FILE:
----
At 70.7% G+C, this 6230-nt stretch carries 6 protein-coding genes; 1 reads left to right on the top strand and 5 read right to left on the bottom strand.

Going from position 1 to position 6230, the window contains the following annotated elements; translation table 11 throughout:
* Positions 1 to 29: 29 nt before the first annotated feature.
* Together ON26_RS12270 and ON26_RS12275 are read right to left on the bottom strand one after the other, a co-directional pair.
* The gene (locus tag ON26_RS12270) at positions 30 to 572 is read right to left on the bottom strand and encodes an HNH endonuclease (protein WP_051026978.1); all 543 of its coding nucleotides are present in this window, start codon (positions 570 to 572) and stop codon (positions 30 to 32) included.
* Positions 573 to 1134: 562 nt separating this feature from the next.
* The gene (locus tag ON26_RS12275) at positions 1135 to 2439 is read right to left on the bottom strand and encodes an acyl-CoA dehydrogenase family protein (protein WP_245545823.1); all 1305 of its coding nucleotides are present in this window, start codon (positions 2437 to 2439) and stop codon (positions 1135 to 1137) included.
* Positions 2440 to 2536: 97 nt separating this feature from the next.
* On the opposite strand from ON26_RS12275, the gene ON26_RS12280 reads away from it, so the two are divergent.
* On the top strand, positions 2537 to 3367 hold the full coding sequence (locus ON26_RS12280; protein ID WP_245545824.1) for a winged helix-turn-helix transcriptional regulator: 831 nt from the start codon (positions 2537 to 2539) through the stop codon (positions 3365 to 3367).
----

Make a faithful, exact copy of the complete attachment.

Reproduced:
At 70.7% G+C, this 6230-nt stretch carries 6 protein-coding genes; 1 reads left to right on the top strand and 5 read right to left on the bottom strand.

Going from position 1 to position 6230, the window contains the following annotated elements; translation table 11 throughout:
* Positions 1 to 29: 29 nt before the first annotated feature.
* Together ON26_RS12270 and ON26_RS12275 are read right to left on the bottom strand one after the other, a co-directional pair.
* The gene (locus tag ON26_RS12270) at positions 30 to 572 is read right to left on the bottom strand and encodes an HNH endonuclease (protein WP_051026978.1); all 543 of its coding nucleotides are present in this window, start codon (positions 570 to 572) and stop codon (positions 30 to 32) included.
* Positions 573 to 1134: 562 nt separating this feature from the next.
* The gene (locus tag ON26_RS12275) at positions 1135 to 2439 is read right to left on the bottom strand and encodes an acyl-CoA dehydrogenase family protein (protein WP_245545823.1); all 1305 of its coding nucleotides are present in this window, start codon (positions 2437 to 2439) and stop codon (positions 1135 to 1137) included.
* Positions 2440 to 2536: 97 nt separating this feature from the next.
* On the opposite strand from ON26_RS12275, the gene ON26_RS12280 reads away from it, so the two are divergent.
* On the top strand, positions 2537 to 3367 hold the full coding sequence (locus ON26_RS12280; protein ID WP_245545824.1) for a winged helix-turn-helix transcriptional regulator: 831 nt from the start codon (positions 2537 to 2539) through the stop codon (positions 3365 to 3367).